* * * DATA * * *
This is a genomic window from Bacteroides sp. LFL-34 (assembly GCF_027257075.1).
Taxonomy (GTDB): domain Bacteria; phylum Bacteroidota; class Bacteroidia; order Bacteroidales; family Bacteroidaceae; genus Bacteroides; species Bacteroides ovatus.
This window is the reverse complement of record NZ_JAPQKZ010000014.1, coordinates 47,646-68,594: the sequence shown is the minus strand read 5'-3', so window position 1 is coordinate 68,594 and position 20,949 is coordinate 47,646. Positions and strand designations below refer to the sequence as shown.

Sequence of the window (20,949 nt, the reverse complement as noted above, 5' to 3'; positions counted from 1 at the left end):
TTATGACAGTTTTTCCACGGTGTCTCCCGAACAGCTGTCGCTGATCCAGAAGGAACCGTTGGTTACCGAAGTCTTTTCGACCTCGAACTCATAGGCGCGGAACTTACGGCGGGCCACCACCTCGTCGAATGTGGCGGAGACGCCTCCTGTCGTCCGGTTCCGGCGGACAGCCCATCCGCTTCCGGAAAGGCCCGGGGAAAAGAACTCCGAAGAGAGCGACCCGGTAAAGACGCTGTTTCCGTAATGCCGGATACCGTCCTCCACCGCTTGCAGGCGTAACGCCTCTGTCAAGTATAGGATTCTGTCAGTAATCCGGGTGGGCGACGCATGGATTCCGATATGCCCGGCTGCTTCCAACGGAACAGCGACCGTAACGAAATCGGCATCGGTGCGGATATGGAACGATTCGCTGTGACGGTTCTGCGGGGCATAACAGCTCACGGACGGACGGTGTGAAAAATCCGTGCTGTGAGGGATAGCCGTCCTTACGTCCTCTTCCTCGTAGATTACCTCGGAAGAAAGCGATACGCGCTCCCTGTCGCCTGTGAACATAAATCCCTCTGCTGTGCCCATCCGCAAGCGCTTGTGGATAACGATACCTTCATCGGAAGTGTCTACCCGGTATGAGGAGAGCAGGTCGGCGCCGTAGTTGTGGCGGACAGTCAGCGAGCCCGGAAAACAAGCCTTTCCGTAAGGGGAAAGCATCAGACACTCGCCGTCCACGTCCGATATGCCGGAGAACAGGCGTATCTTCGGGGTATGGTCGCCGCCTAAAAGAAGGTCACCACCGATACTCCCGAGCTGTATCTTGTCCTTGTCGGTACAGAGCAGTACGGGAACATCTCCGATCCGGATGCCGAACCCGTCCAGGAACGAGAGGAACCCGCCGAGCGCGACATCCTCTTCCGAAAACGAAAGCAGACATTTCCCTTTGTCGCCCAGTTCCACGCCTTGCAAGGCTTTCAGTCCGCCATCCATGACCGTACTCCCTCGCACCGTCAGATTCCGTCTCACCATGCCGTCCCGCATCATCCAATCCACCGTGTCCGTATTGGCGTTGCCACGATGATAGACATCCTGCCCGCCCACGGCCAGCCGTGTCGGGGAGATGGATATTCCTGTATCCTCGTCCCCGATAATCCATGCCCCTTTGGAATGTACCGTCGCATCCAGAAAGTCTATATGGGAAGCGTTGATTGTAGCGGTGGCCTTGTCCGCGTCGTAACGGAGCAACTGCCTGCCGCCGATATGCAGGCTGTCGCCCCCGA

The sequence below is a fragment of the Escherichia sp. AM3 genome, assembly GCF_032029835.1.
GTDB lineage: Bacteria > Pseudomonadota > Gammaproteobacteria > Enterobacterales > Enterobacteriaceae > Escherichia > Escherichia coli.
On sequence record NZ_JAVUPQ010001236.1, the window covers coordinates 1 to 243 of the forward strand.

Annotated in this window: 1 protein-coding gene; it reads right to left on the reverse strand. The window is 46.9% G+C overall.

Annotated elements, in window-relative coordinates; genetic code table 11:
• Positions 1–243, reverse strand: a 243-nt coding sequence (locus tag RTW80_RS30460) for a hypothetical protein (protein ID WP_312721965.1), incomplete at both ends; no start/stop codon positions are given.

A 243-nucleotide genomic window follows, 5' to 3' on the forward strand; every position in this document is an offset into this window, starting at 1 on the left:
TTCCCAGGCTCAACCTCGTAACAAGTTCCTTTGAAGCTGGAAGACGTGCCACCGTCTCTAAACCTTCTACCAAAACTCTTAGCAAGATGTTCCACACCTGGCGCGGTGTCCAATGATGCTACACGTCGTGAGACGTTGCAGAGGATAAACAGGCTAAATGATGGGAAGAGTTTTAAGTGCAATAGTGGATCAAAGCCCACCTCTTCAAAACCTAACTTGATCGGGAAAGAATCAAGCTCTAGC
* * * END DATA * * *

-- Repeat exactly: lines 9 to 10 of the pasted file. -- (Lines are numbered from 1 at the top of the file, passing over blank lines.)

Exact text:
Annotated in this window: 1 protein-coding gene; it reads right to left on the reverse strand. The window is 46.9% G+C overall.

Annotated elements, in window-relative coordinates; genetic code table 11: